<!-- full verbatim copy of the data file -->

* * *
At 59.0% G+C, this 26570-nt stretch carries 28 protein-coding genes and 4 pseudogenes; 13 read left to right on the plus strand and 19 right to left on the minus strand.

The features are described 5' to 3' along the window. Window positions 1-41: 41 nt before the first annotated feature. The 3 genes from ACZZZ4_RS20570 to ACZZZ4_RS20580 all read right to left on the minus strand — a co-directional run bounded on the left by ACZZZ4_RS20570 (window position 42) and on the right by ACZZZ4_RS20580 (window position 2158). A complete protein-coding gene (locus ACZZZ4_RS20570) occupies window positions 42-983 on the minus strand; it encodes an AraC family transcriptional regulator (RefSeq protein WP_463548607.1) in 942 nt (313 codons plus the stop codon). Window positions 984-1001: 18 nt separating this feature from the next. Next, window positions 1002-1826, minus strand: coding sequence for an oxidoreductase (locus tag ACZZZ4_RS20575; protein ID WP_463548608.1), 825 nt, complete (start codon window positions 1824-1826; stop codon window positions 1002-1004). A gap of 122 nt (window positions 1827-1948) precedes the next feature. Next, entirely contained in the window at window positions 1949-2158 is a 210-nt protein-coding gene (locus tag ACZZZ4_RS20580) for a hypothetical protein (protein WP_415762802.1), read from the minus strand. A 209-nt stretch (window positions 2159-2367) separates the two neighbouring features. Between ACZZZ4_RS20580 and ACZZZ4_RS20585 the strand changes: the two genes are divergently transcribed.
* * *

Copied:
At 59.0% G+C, this 26570-nt stretch carries 28 protein-coding genes and 4 pseudogenes; 13 read left to right on the plus strand and 19 right to left on the minus strand.

The features are described 5' to 3' along the window. Window positions 1-41: 41 nt before the first annotated feature. The 3 genes from ACZZZ4_RS20570 to ACZZZ4_RS20580 all read right to left on the minus strand — a co-directional run bounded on the left by ACZZZ4_RS20570 (window position 42) and on the right by ACZZZ4_RS20580 (window position 2158). A complete protein-coding gene (locus ACZZZ4_RS20570) occupies window positions 42-983 on the minus strand; it encodes an AraC family transcriptional regulator (RefSeq protein WP_463548607.1) in 942 nt (313 codons plus the stop codon). Window positions 984-1001: 18 nt separating this feature from the next. Next, window positions 1002-1826, minus strand: coding sequence for an oxidoreductase (locus tag ACZZZ4_RS20575; protein ID WP_463548608.1), 825 nt, complete (start codon window positions 1824-1826; stop codon window positions 1002-1004). A gap of 122 nt (window positions 1827-1948) precedes the next feature. Next, entirely contained in the window at window positions 1949-2158 is a 210-nt protein-coding gene (locus tag ACZZZ4_RS20580) for a hypothetical protein (protein WP_415762802.1), read from the minus strand. A 209-nt stretch (window positions 2159-2367) separates the two neighbouring features. Between ACZZZ4_RS20580 and ACZZZ4_RS20585 the strand changes: the two genes are divergently transcribed.